It was ironic that we wanted to create a pretty large company from the beginning, but had a hard time finding these large clients. We ended up doing a couple of houses at the start, which were things we could find from clients who were friends, family, or friends of family. We could easily convince them that they could try working with us, and that we could do different things for them. It led to an interesting start, where we had these kind of houses in the beginning and a lot of time to work on them. We spent a lot of time, effort and energy on them, and at the same time these were the kind of clients you really need to take along with you. So you were on quite a personal journey with all of these clients about what architecture is, how you can live in architecture and how far you can push your ambition as an architect.

GV: Villa1 represents one of the most successful projects from the early days of the Powerhouse Company. Why was it such a success?

NdR: Villa1 was a very personal project in a way, also because I developed a very special friendship with the client. I guess it kind of covered the entire spectrum of architecture in one building, so it was about detailing, architectural references, designing with nature and designing with daylight. It’s about how you materialise things but also how you detail it, how you build it, and how you convince the builders to build it in the right way. It was a big moment in terms of publicity and prizes. We won a lot of prizes with that first project. But funnily enough, it was very hard to get work because there was no work due to the crisis. The beginning years were characterized by, on the one hand this clear ambition, and then also by finding out how we then achieved this kind of scale and width. Everybody thought we were Villa architects: “Powerhouse – the Villa1”. So a lot of people came to us for houses, but we wanted to do different things as well, such as offices or schools. It was funny that we found it harder to do social housing than villas, because the villas just kept coming in.

«Everybody thought we were Villa architects: “Powerhouse – the Villa1”. So a lot of people came to us for houses, but we wanted to do different things as well, such as offices or schools»

GV: Do you recall any funny anecdotes related to that period of time?

NdR: Villa1 project that was about 500 square metres, and the cost of the building was quite significant in our eyes. It was a big responsibility that we finished in time and within budget. I thought at that point that I would never do a house which is bigger than 500 square metres. But then, a client who wanted a house of 1400 square metres came to me, and the budget was even larger, so it was quite an empowering moment. At the same time there was a client who wanted to do an office building, which was maybe the same cost as the Villa 1, but a larger building of course. And he was really quite rude, asking me: “Have you ever worked with budgets? Do you know how to do detailing?” And he was just a contractor kind of client who did not care about architecture. I really wanted to do this office building, but it was very hard for me to swallow my pride, because you are working on a such refined, precise architecture, and then at the same time, you have this brutal guy who obviously doesn’t give a f*** about architecture and is being really rude to you, questioning you, saying “What can you do?”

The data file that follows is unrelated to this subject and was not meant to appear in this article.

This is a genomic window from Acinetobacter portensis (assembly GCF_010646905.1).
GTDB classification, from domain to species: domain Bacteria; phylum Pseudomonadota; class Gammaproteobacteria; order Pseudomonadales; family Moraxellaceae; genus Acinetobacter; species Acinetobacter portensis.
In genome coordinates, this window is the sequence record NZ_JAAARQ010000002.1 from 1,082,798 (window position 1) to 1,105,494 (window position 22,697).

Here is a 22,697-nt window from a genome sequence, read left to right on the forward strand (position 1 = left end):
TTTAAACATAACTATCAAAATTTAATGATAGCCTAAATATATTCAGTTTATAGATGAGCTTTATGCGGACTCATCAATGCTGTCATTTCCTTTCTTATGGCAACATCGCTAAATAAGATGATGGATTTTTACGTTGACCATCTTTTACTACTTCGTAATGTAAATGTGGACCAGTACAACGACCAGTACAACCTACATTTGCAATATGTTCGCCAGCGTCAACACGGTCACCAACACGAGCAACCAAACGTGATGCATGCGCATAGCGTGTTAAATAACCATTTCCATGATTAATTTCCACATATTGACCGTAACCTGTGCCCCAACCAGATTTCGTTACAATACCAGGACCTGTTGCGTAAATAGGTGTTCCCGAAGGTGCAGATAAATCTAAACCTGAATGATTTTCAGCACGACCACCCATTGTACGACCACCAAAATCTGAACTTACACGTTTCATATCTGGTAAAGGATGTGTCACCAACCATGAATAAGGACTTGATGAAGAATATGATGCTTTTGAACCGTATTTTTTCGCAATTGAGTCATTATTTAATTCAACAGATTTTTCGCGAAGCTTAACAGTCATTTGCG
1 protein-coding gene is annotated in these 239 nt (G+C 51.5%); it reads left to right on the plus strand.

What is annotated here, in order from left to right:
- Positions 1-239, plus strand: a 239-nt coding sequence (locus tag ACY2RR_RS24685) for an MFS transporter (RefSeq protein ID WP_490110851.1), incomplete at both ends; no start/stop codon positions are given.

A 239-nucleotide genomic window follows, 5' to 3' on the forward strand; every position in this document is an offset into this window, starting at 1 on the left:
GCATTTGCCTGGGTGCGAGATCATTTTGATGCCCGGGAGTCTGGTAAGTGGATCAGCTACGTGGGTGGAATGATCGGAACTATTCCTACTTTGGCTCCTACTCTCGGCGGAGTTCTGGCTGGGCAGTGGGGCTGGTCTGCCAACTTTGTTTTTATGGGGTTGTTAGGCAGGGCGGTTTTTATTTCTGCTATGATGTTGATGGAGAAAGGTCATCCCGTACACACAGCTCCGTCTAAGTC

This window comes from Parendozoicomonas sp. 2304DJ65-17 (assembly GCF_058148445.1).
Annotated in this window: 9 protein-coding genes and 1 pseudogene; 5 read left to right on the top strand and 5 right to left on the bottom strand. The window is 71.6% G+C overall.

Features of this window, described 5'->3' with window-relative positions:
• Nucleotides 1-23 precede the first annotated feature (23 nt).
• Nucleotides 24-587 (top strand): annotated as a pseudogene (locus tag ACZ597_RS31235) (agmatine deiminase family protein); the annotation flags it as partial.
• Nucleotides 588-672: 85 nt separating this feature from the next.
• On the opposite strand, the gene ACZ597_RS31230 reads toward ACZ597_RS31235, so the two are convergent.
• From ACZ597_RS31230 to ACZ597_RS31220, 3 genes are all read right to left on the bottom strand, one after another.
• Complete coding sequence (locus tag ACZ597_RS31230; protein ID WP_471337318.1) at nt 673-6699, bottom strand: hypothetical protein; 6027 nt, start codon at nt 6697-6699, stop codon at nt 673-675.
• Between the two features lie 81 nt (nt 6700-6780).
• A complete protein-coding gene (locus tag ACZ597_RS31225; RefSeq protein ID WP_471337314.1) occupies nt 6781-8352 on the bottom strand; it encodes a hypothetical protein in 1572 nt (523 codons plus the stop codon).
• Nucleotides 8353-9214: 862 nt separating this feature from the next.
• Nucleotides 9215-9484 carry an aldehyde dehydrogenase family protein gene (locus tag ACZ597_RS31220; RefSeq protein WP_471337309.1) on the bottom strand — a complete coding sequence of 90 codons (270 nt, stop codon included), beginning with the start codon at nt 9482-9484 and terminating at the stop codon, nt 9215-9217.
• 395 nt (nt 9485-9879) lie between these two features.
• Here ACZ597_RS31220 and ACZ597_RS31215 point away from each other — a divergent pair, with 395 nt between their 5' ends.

We had a big commission for a competition for a renovation of a train station in Amsterdam. Very prestigious. We were shortlisted along with a lot of big offices, and in the end, we were left with only one other party. We made a very well-designed scheme, and the briefing from the client, who were the Dutch railways and the commercial developer of the Dutch railways, was very ambitious. This was going to be a shopping area with only the best shops, it was going to be very expensive and very high end, so the design needed to reflect this. We had to present it to the board, so I was really thinking, oh my God, I am going to talk to the directors of the railway company, this is a very important moment. Then we came to present it to the board, and it was obvious that it was at the end of the very long meeting. Architecture was, I guess, the final dessert. They were all quite distracted, and I remember that the first question after the presentation was: “It is a good design, but does it also suit a Burger King?” And I was so shocked, thinking how can you ask that? But it was, again, a moment when you realise when you do commercial architecture, how important it is to be flexible whilst maintaining quite a high standard.

GV: What did you learn from these experiences?

NdR: So for the beginning years, these experiences were very important in terms of learning the mechanisms of how architecture operates in reality and of how projects get realised, rather than what you learn in school, which is way more of a filtered reality. There were a lot of these kind of learning moments where you learn how to work with clients, how to really match their ambitions, and how to understand the real ambition behind the client.

Nanne de Ru

Founder of Powerhouse Company


GV: Let’s now talk about the present day. Can you tell us how Powerhouse Company has developed into what it represents today?